This is novel firmly set in the Middle Eastern world and mindset – Alif and his hacker friends (most of whom he has never met) struggle to provide a modicum of freedom in world where even the words you type are censored and cause for disciplinary action. This is a world that Alif is proficient in, a world in which he has a nobility that eludes him in the real world. However, all too soon Alif’s controlled world spirals out of control when the woman he loves sends him a copy of the mythical Alf Yeom – the Thousand and One Days, said to contain the wisdom of the Jinn, the magical creatures that inhabit a world alongside our own. The knowledge this book contains is enough to make Alif a target, a fugitive, it is worth killing for. Alif must use all of his skills and knowledge to free not only himself, but the oppressed people of his country.

'Cause everyone has to have a favourite...

The Obernewtyn Chronicles – Isobelle Carmody

I started the Obernewtyn chronicles in 1998 and I’ve probably read them again every second year since. Needless to say I’m over the moon that in less than a fortnight I’ll be the proud (very anti-social) owner of the latest offering in the series ‘The Sending’.

Set in a world that has been ravaged by ‘weaponmachines’ that cause a nuclear apocalypse, the series follows the misfit (people with mental powers such as talking to beasts and each other with their minds) Elspeth Gordie as she strives to find a place for herself and her misfit friends in the cruel, authoritarian land run by the Council and the fanatical religious order the Herder faction.

With the aid of her friends, cat Maruman and horse Ghaltha in particular, Elspeth must follow the clues left only for her many years ago to the site where the weaponmachines are sleeping, waiting to finish the job they started. It’s a race against time as she strives to outwit her counterpart seeking to end the world. Amidst all this she still manages to live her life and it is this and the wonderful characters that surround her that makes these books well worth the wait.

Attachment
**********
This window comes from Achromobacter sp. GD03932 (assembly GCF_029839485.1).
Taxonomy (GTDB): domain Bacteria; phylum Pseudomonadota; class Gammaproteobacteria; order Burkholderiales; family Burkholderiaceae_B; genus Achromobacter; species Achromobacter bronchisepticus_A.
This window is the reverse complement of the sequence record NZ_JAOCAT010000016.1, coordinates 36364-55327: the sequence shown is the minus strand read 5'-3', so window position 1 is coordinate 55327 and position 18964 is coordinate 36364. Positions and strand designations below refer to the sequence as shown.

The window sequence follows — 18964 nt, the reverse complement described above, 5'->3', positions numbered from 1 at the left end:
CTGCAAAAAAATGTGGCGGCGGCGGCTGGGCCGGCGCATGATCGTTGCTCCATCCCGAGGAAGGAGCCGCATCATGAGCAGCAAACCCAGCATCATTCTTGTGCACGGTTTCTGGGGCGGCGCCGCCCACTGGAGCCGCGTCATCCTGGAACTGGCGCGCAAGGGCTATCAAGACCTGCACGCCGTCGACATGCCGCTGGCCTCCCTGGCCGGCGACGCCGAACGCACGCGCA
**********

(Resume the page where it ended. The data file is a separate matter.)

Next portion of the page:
Carmody is a wonderful writer, the worlds she creates are always complete and despite the differences still familiar. Her characters are flawed and loveable and so real I’ve always thought of them as old friends. The only problem is the time it’s taken her to finish this series – but given the other wonderful places she’s taken me to in the meantime I’ll forgive her. 

Wednesday, 4 July 2012

Shadow of Night

Shadow of Night - Deborah Harkness

I first read about ‘A Discovery of Witches’ in 2009 – many months before it hit the shelves. I waited with an anticipation I had not felt for a new publication in quite some time – there seemed to be something about this novel of witches and history that would give a post twilight world the intelligent escapism it was crying out for. Happily I wasn’t disappointed, I found the protagonists ambivalence to the magic dynasty she was born into to be intriguing, her obsession with history understandable and the tall handsome stranger intent on protecting her very titillating. Furthermore, the world Harkness created was both credible and vivid. So often in fantasy today it falls to authors to completely reconstruct the mythos of the magical world in order to put their mark on it – and this was certainly a new world with politics and magical hierarchies that set Harkness apart.